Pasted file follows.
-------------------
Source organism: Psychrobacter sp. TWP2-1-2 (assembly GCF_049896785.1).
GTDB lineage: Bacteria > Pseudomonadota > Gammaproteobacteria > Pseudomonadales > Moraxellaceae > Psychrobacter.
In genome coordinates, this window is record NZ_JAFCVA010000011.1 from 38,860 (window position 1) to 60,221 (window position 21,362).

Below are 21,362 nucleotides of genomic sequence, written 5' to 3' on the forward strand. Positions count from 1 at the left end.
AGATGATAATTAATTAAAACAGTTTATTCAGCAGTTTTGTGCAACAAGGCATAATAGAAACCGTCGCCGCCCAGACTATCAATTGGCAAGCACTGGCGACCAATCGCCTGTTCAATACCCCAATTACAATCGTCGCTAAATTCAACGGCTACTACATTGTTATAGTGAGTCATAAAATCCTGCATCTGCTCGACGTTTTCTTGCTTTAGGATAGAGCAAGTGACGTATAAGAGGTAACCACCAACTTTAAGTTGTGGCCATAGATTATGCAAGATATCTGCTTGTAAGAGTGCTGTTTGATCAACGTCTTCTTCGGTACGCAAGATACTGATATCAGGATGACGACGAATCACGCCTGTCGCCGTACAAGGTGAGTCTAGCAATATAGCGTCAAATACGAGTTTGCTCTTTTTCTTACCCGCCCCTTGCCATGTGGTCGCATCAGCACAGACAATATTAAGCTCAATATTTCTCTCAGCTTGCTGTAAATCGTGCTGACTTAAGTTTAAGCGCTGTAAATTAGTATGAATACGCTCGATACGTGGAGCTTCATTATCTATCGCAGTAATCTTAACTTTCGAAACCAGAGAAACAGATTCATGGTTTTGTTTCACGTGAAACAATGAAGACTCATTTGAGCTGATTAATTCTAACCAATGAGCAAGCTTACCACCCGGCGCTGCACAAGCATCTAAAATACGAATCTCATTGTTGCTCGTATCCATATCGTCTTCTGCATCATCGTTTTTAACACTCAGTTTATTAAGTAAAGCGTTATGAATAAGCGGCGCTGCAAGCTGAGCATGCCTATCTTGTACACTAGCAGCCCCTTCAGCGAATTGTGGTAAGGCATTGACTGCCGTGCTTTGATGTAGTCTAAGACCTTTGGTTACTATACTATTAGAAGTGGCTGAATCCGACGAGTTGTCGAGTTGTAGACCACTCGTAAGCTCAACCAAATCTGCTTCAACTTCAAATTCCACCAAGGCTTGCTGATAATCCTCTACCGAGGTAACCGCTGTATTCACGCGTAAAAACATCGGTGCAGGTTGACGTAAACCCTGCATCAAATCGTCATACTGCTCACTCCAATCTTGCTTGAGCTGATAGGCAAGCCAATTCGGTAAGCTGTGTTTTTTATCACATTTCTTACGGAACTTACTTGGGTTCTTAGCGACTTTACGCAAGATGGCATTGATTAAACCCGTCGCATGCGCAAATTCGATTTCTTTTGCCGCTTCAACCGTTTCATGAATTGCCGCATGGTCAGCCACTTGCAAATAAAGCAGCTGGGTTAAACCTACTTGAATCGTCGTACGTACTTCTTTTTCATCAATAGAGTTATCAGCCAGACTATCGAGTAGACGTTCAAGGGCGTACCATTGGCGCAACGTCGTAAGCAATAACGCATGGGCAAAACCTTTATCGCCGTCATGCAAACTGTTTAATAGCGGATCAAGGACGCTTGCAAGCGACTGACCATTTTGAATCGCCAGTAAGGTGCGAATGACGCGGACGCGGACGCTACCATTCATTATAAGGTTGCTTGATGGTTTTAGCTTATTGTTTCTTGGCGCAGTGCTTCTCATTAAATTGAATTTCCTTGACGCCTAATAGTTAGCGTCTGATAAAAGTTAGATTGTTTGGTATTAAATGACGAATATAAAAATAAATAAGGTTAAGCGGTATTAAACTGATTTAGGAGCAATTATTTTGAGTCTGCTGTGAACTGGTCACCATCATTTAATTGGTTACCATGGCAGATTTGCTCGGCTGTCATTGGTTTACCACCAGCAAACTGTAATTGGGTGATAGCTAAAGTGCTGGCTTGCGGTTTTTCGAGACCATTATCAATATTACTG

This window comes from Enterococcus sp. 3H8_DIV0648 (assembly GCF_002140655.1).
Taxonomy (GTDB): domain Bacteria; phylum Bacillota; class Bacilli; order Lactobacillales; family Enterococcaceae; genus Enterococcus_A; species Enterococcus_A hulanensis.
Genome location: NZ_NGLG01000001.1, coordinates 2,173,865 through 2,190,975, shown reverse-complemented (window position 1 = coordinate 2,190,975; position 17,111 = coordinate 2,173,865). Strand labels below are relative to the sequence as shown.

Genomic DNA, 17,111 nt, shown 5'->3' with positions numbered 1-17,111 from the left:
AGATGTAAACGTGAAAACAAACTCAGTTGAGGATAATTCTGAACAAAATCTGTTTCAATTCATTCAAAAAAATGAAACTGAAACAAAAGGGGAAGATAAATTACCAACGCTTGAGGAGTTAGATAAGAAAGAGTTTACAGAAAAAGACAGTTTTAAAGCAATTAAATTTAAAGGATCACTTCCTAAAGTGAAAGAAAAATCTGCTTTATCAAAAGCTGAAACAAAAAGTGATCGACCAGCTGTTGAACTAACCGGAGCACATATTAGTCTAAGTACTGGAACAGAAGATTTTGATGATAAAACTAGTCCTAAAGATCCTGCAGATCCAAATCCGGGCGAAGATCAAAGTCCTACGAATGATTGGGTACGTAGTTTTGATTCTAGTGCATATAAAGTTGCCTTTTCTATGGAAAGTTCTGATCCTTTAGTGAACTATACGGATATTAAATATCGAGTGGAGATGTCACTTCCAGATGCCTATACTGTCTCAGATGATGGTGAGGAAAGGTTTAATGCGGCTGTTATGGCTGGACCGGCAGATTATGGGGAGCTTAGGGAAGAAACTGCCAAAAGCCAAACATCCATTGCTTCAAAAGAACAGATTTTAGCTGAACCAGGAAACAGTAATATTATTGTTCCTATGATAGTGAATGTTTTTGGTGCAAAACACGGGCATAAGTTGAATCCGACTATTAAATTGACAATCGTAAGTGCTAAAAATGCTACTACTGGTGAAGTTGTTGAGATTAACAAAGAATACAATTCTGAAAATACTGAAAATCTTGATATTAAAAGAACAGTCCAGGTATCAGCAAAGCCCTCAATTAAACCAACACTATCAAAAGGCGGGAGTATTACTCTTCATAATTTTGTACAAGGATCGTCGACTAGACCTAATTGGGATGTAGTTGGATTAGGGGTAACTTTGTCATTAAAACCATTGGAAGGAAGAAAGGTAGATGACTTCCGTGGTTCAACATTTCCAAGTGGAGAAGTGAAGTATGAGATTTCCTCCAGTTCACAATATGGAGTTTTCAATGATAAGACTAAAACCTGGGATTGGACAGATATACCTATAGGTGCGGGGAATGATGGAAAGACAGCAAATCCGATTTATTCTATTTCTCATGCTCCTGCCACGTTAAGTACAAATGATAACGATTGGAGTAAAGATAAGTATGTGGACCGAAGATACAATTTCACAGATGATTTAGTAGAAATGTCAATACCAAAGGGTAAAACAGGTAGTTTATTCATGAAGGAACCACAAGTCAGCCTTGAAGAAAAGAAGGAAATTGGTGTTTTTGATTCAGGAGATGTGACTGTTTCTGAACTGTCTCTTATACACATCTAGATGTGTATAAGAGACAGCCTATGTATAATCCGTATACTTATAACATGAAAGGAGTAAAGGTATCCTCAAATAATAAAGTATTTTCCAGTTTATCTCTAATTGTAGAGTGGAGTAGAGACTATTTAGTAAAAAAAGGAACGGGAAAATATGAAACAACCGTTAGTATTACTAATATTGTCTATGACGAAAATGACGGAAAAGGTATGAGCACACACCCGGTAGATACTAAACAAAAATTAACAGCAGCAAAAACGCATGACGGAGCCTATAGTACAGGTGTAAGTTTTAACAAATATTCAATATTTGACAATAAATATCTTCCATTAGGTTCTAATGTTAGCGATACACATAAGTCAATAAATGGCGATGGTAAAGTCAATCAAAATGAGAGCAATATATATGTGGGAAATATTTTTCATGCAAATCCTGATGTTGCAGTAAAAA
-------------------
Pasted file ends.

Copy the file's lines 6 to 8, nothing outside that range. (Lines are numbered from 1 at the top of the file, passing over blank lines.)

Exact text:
This window comes from Enterococcus sp. 3H8_DIV0648 (assembly GCF_002140655.1).
Taxonomy (GTDB): domain Bacteria; phylum Bacillota; class Bacilli; order Lactobacillales; family Enterococcaceae; genus Enterococcus_A; species Enterococcus_A hulanensis.
Genome location: NZ_NGLG01000001.1, coordinates 2,173,865 through 2,190,975, shown reverse-complemented (window position 1 = coordinate 2,190,975; position 17,111 = coordinate 2,173,865). Strand labels below are relative to the sequence as shown.